The deal is done: Texas A&M and Missouri are out and West Virgina and TCU are in. All four teams in this realignment carousel are counting on their move to “greener pastures” being the best thing for their institutions.
The Aggies and Tigers are moving to the SEC where they feel they will be better off away from the Big 12, Texas and Oklahoma. TCU and WVU are moving to increase their national relevance, increase their bank accounts and improve their overall positions in the BCS picture.
One of the things that I want to do here is try to compare WVU to what was lost to the SEC. How well do the Mountaineers fill the gap vacated by Missouri and/or Texas A&M?
Historically all three universities began playing college football at about the same time. West Virginia played its first college game in 1891 while Missouri and Texas A&M started in 1890 and 1894. Of the three schools, Texas A&M is the only one with a national championship, which came in 1939. West Virginia and Missouri both have 15 conference titles while Texas A&M has 18.
If you look at Heisman winners you will see that the Aggies again have an edge, as John David Crow won the 1957 Heisman. The Mountaineers and Tigers have not yet had a winner of the prestigious award.
There is more to history than championships and award winners, however; traditions also have to weigh in. While the current transformation of college football is slowly moving away from rivalries and even regions (as in West Virginia’s case), the traditions that remain or that are being reborn will be even more important to fans.
West Virginia’s rivalry with Pittsburgh will definitely go on at least a temporary hiatus for a few seasons, as will the Kansas and Missouri “Border War”—the Aggies will be able to rekindle their rivalry with LSU, against whom they have played 50 games dating back to 1899.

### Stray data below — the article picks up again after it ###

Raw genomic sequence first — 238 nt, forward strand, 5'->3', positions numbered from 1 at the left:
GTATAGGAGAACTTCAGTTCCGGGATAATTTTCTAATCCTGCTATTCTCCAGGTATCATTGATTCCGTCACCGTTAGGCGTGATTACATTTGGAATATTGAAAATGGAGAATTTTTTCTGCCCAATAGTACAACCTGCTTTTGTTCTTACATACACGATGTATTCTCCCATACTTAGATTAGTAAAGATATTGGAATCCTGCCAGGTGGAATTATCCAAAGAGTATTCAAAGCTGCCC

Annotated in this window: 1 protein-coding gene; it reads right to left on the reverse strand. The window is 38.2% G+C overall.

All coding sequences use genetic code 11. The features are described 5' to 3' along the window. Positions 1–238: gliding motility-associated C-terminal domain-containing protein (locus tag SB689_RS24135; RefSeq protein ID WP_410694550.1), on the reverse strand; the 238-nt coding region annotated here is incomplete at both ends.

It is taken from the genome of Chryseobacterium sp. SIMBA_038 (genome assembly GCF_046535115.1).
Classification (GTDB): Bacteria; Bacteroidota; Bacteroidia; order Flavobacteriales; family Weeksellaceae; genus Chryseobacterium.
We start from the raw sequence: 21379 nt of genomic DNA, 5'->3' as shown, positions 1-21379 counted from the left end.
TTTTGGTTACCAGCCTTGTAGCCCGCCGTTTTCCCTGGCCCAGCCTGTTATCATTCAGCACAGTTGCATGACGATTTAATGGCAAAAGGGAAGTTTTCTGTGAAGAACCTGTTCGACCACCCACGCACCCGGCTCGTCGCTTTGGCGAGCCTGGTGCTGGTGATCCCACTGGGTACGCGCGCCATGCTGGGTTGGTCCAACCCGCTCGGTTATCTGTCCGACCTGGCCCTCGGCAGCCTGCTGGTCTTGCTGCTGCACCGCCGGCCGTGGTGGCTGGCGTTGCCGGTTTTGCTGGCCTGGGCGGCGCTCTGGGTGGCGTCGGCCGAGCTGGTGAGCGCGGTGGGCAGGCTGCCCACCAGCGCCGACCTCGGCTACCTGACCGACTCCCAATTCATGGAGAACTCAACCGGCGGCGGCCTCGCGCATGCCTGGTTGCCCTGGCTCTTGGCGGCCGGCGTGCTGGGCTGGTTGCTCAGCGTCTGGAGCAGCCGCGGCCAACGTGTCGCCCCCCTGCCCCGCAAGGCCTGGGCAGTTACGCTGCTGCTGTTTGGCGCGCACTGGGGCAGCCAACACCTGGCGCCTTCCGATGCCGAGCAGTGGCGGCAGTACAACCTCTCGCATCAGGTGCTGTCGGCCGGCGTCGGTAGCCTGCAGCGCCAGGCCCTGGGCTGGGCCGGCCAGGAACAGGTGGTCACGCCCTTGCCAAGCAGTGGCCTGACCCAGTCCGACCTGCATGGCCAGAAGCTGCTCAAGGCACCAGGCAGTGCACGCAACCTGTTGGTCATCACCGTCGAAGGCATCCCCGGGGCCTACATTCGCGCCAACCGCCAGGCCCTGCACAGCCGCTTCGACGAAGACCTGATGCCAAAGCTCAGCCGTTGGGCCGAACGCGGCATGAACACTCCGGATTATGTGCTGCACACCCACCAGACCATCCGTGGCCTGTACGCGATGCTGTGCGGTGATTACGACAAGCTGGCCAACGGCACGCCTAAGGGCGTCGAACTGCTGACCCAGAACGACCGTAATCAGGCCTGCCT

So how does West Virginia compare statistically over the past 10 seasons?
Statistically the Mountaineers match up quite well. Going back over the last 10 seasons (2002-2011), the Mountaineers have an overall record of 95-33 and made a bowl game each of those seasons with a 5-5 record, including three BCS bowl wins. West Virginia has also defeated 17 out of 33 opponents that were ranked in the Top 25.
Missouri has an overall record of 82-46 since 2002 with a bowl record of 4-6 (no BCS bowls) and 11 wins against the 33 Top 25 opponents that it faced.
Texas A&M, with its 64-60 record, went 1-5 in bowl games (no BCS bowls) during the last 10 years and defeated 12 of 48 ranked opponents.
We can come to any conclusion we want, but it is clear (at least to me) that West Virginia makes a good replacement for the two SEC-bound teams. West Virginia was even being considered by the SEC as an option along with Missouri. Alabama head coach and West Virginia native Nick Saban even lobbied for WVU instead of Missouri.
It is this Mountaineer fan's opinion that WVU can compete and win in the Big 12 on a yearly basis.
Will they lose? Sure, they will lose games. Will they win? Absolutely!